role. The products, their roles and applications within the C2 space are described in the table below:

Product

Carbon

API Manager

Application Server

Role

C2 Application

Integrated environment
containing common common
capabilities shared by all
WSO2 components, including
a built-in registry, OSGi bundle,
service and user management,
transports, security, logging,
clustering, caching and
throttling services, and a GUI
console.

Core platform capabilities for


C2 information handling and
distribution.

Solution for publishing APIs,


creating and managing a
developer community and for
scalably routing API traffic.

Self-service application
extensions for C2 systems,
allowing users to extend and
configure system capabilities
at will from a repository of
approved services.

Best of breed open source


technologies for Web
applications, Web services
and mobile, to easily share
business logic, data, and
process across the entire IT
ecosystem.

Execution environment
in which C2 applications
from various sources and
vendors can execute and run
interoperably.

7
http://wso2.com

White Paper
Monitors system metrics
and key business indicators,
reporting out via a set of user
configurable dashboards.

Near real time monitoring


and reporting capability for
operational data. Can support
alerting and notifications
based on organizationally
defined priorities.

Enables easy deployment of


business processes written
using the WS-BPEL standard,
and also serves as the business
process management and
hosting environment for your
SOA.

Allows the rapid and


configurable specification and
deployment of warfighting
processes within fielded
systems, promoting agile
responses to changing
conditions.

Storage and maintenance of


business rules.

Operational rules repository


enabling deployed systems
to reflect organizational and
national processes, priorities
and rules.

Identifies the most meaningful


events within the event cloud,
analyzes their impacts, and
acts on them in real time.

Real time operational data


analysis and response
mechanism. Capability to
distribute orders and alerts
ased on organizational,
tactical or strategic priorities.
Amalgamation of sensor data
to provide real time tactical
decision aid information.

Data Services Server

Supports secure and managed


data access across federated
data stores, data service
transactions, and data
transformation and validation
using a lightweight, developer
friendly, agile development
approach.

Integration of legacy data


stores for organizations in
transition; promotion of data
interoperability.

Elastic Load Balancer

Provides fail-over, auto-scaling


and multi-tenancy allowing
services to scale automatically
with dynamically changing
load characteristics.

Provides system runtime


governance, ensuring that
fielded systems meet required
reliability, maintainability and
availability goals.

Business Activity Monitor

Business Process Server

Business Rules Server

Complex Event Processor

8
http://wso2.com

White Paper
Data transport, transform and
mediation capabilities.

Ensures loose coupling


between system components,
which in turn reduces the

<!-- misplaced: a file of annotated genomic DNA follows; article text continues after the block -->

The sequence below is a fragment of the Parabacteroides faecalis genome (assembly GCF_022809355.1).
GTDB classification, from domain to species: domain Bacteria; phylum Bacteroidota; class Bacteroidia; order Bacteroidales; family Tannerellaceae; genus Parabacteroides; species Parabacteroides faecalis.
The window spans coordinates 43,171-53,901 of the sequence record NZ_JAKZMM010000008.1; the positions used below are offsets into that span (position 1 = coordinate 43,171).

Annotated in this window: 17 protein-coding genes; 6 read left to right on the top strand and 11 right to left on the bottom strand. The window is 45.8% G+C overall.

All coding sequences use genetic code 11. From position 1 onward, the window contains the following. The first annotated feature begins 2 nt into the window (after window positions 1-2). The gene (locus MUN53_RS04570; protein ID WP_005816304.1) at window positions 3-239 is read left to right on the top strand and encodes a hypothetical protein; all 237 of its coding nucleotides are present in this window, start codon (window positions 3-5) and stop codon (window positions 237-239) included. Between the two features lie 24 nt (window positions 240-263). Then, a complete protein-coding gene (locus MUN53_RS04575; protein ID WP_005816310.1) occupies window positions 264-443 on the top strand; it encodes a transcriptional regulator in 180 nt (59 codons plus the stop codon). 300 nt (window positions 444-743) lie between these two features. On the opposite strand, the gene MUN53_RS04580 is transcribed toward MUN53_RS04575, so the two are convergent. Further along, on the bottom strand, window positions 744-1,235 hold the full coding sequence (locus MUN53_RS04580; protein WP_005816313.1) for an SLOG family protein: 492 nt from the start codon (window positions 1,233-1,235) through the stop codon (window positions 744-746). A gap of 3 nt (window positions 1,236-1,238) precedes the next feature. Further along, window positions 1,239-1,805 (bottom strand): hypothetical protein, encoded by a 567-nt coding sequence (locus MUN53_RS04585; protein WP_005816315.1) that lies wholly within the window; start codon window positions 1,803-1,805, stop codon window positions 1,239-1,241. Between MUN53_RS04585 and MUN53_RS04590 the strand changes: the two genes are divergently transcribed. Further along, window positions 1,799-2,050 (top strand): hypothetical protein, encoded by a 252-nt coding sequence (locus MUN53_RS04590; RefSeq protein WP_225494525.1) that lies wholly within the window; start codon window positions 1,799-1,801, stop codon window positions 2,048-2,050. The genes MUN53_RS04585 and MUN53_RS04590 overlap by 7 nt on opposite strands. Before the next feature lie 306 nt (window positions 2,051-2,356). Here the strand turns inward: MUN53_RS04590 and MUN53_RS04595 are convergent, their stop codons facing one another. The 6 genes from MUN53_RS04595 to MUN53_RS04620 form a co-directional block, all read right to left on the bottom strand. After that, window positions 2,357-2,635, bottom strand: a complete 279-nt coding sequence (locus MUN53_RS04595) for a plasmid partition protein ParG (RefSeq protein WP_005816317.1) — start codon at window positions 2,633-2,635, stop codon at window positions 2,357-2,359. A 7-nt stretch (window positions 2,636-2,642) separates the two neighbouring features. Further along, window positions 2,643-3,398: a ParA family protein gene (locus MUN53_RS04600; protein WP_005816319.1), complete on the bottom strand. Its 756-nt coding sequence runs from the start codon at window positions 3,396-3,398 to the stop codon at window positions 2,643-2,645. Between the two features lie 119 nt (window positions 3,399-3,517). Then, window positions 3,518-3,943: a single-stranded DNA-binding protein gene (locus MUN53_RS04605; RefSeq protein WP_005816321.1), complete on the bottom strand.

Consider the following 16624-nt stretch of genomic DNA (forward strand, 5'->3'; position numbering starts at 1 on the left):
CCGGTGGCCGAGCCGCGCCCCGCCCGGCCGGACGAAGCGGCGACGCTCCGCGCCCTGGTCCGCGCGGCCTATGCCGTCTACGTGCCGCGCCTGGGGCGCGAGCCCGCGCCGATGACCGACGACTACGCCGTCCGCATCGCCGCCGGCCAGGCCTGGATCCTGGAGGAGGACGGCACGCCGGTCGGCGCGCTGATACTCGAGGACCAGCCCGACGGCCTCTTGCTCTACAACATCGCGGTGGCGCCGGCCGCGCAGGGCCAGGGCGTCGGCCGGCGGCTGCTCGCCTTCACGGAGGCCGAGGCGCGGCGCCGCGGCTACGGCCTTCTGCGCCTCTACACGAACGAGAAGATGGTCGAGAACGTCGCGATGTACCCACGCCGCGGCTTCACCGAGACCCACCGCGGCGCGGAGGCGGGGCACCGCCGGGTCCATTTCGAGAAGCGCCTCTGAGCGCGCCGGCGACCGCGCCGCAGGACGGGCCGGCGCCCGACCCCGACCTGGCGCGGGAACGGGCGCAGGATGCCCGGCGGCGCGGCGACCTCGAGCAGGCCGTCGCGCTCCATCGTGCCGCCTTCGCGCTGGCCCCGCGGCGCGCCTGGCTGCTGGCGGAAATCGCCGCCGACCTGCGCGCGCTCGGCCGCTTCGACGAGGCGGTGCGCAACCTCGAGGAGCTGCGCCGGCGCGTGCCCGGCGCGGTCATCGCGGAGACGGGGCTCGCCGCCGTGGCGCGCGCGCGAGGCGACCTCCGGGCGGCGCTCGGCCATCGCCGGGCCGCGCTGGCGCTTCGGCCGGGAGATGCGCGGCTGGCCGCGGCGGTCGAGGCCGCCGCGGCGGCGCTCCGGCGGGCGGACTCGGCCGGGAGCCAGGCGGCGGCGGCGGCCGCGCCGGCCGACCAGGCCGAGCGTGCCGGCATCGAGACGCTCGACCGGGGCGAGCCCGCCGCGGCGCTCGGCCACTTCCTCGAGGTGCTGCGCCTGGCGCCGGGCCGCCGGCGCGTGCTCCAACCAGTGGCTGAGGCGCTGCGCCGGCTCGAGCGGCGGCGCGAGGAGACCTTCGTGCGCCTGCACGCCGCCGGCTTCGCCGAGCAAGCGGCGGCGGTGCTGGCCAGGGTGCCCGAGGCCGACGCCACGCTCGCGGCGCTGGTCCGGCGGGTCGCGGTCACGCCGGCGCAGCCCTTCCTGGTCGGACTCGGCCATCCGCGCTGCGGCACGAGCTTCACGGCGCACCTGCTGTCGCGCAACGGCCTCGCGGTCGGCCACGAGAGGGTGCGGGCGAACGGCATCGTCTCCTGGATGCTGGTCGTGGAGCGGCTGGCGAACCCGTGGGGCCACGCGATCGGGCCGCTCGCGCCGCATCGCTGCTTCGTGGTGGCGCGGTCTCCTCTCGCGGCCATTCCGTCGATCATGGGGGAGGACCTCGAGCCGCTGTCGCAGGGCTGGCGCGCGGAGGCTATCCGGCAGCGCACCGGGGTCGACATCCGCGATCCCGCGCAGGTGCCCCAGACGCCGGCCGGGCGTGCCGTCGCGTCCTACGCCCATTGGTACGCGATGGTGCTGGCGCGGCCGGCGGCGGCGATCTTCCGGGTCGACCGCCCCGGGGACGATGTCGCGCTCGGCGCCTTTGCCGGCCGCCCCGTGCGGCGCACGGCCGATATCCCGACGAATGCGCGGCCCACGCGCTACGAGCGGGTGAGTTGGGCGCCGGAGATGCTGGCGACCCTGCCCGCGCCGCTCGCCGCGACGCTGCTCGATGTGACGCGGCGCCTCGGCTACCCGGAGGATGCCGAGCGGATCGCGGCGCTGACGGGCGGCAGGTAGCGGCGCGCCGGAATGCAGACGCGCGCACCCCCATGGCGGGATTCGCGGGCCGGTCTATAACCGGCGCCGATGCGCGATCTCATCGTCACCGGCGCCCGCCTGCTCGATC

maintenance and sustainment
burden while improving
reliability.

Dashboard that allows custom


views of an organizations
data.

Enables commanders to
define a custom tactical data
dashboard.

Supports SOA Governance,


configuration governance,
development process
governance, design and runtime governance, lifecycle
management, and team
collaboration.

Enables warfighting process


workflow management,
integrating the approval
and action chain and
enforcing human in the loop
requirements, collaboration
tools, and system lifecycle
management.

Sophisticated security and


identity management of
enterprise Web applications,
Web services, and APIs.

Supports migration to
attribute based access
control (mandated by US
DoD CIO) and authentication/
authorization based security
mechanisms.

Open standard wire protocol


enterprise messaging available
to facilitate messaging
via client applications
across various widely used
programming languages.

Enables interoperability of
C2 components, services
and applications supplied by
different vendors.

Supports key WS-*


specifications and provide
the base communication
functionality in SOAP, XML,
JSON and other message
formats carried over various
transports including HTTP,
SMTP, XMPP and TCP. They are
fully tested for interoperability
with .Net, and JEE
implementations and support
high availability deployments.
Available for C, C++ and PHP.

Fundamental system building


block.

Enterprise Service Bus

Gadget Server

Governance Registry

Identity Server

Message Broker

Web Services Framework forPHP

9
http://wso2.com

White Paper
Conclusion
The transformation of industrial age forces to information age forces leveraging command and control
mechanisms that have long been an elusive goal. This need not be the case any longer. The organizing
principle of power to the edge, representing an information age approach to C2 now has a readily available,
affordable computing infrastructure. The combination of infrastructure and organizing principles places
transformation within reach for all.

About WSO2
WSO2 is the lean enterprise middleware company. It delivers the only complete open source enterprise
SOA middleware stack purpose-built as an integrated platform to support todays heterogeneous enterprise
environmentsinternally and in the cloud. WSO2s service and support team is led by technical experts who have
proven success in deploying enterprise SOAs and contribute to the technology standards that enable them.

Check out more WSO2 Whitepapers and WSO2 Case Studies.

For more information about WSO2 products and services,


please visit http://wso2.com or email bizdev@wso2.com
10
http://wso2.com